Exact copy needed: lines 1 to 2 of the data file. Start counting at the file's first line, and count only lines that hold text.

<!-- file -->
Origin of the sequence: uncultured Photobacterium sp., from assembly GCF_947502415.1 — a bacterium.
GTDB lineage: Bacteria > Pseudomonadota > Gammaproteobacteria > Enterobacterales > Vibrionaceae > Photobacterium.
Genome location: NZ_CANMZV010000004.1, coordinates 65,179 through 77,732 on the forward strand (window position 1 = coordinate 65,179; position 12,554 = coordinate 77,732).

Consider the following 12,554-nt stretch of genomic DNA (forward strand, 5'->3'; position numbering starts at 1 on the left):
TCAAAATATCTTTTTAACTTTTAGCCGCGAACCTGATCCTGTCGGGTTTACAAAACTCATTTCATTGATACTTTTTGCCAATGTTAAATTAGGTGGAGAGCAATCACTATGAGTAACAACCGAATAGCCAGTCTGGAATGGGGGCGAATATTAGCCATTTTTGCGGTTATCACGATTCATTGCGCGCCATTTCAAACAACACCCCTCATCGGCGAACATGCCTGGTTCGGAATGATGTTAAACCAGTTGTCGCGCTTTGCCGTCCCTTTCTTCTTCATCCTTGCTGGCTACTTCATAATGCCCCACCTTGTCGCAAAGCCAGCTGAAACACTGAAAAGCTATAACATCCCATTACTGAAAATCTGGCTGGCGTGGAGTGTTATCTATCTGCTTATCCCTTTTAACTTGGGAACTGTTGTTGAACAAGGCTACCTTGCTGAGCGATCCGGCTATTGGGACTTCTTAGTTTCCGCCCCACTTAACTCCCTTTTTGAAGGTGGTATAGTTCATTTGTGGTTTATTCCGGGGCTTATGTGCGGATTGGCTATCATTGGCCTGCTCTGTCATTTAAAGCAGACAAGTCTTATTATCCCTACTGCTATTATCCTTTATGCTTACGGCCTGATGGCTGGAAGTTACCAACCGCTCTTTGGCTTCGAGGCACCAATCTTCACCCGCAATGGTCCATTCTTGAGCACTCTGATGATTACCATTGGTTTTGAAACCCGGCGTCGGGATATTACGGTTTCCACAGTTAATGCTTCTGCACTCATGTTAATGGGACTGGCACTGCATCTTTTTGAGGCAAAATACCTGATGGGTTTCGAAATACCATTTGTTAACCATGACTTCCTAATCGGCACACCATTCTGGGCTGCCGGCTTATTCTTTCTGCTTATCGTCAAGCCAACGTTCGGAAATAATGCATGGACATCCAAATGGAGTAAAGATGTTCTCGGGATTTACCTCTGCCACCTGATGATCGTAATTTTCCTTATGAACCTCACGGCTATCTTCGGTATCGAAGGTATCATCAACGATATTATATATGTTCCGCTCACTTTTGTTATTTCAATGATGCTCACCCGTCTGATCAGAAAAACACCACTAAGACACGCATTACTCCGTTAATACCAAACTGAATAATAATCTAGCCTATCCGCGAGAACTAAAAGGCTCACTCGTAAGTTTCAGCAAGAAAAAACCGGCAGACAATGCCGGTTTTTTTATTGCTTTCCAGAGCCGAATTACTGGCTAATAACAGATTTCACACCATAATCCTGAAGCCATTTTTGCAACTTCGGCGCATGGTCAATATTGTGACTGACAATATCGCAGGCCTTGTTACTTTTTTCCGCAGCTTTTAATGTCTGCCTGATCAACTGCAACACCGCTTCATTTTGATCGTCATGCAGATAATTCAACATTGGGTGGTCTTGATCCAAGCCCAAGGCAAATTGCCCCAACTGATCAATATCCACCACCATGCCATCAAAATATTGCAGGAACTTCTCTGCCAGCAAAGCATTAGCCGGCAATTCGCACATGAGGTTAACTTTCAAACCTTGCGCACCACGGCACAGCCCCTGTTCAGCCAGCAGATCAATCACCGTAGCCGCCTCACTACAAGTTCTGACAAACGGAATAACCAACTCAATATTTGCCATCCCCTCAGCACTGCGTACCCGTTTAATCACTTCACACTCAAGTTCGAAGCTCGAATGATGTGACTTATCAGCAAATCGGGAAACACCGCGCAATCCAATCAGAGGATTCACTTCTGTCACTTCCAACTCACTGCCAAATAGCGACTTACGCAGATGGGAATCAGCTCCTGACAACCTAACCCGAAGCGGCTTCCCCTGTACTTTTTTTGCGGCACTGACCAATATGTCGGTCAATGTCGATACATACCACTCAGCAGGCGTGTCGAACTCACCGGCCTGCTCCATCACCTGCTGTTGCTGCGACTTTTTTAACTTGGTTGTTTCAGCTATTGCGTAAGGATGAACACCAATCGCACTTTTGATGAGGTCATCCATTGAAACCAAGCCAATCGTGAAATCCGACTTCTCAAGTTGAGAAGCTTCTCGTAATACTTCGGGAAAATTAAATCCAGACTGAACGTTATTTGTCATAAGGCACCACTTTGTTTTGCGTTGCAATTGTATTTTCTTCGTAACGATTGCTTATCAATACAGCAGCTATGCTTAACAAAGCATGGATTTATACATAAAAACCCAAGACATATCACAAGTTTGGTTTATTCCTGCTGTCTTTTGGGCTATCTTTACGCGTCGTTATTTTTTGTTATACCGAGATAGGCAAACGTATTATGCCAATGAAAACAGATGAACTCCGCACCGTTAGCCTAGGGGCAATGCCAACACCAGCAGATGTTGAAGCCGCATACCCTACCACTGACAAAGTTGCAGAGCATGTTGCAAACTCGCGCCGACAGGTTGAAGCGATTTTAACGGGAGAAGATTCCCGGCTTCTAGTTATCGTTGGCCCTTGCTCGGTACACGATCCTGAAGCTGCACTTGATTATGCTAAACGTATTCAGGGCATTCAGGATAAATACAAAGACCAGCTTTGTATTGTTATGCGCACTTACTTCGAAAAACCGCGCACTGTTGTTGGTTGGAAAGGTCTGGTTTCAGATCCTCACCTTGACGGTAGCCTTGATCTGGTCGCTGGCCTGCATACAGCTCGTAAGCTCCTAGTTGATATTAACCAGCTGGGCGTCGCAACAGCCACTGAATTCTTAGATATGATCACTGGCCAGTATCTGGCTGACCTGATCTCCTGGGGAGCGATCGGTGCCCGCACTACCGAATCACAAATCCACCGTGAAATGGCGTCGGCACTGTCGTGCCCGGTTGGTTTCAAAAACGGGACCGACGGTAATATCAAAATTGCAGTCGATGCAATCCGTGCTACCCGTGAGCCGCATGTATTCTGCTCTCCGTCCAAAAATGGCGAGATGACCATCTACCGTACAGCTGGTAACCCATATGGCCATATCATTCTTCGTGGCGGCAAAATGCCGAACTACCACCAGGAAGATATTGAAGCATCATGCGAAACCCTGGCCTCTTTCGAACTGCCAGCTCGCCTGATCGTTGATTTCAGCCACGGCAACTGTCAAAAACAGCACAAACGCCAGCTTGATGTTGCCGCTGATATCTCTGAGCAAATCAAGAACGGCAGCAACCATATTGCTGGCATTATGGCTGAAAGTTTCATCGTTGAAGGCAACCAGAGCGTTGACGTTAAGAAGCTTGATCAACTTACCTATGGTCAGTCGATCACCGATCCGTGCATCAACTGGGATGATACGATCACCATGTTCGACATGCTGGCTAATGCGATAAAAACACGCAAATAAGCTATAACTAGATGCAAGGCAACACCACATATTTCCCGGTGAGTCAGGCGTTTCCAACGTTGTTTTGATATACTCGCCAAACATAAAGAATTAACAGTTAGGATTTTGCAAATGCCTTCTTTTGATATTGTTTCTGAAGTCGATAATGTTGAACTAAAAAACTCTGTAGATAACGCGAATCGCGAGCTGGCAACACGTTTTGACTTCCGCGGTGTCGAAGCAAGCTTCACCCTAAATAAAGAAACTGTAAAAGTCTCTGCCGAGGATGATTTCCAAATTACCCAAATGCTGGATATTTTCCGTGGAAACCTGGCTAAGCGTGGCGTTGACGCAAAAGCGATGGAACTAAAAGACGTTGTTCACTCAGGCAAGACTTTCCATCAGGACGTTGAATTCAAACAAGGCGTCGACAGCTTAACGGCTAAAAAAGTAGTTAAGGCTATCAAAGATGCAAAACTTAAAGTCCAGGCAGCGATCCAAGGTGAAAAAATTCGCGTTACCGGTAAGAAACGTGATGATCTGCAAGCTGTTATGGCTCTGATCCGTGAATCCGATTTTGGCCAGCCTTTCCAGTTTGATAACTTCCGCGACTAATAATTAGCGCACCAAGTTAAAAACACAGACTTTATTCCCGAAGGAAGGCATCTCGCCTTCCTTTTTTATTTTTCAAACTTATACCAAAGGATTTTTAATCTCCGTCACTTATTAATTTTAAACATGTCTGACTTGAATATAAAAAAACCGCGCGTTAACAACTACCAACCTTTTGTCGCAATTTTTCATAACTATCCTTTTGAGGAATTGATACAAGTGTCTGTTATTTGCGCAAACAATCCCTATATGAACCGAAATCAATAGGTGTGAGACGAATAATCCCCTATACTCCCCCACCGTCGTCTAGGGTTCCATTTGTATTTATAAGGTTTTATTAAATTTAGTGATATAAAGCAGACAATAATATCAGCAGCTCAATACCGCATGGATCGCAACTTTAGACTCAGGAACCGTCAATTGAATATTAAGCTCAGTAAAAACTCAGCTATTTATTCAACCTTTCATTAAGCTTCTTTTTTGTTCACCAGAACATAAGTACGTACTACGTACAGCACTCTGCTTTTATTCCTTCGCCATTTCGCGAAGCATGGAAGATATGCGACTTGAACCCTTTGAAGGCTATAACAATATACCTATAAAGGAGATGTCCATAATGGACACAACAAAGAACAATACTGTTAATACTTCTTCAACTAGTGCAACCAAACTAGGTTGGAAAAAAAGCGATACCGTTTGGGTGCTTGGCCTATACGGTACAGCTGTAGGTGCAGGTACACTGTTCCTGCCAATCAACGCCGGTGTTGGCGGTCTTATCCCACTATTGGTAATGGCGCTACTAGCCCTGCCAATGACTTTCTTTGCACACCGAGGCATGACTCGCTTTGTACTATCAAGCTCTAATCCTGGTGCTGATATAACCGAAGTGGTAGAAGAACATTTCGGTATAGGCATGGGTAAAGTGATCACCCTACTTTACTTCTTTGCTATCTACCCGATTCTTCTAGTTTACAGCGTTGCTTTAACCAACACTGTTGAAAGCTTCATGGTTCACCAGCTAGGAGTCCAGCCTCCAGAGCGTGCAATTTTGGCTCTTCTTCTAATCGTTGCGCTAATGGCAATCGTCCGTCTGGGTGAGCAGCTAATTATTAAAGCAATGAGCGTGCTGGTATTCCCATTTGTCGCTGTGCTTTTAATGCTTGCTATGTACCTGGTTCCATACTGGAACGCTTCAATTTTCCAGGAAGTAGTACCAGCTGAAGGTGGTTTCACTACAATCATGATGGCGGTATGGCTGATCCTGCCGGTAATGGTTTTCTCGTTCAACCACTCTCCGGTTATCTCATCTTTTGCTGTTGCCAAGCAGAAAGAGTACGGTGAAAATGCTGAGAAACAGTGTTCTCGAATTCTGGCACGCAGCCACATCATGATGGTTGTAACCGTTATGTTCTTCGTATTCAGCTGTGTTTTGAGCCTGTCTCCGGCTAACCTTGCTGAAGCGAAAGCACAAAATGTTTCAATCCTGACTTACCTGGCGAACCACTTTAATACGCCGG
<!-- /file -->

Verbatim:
Origin of the sequence: uncultured Photobacterium sp., from assembly GCF_947502415.1 — a bacterium.
GTDB lineage: Bacteria > Pseudomonadota > Gammaproteobacteria > Enterobacterales > Vibrionaceae > Photobacterium.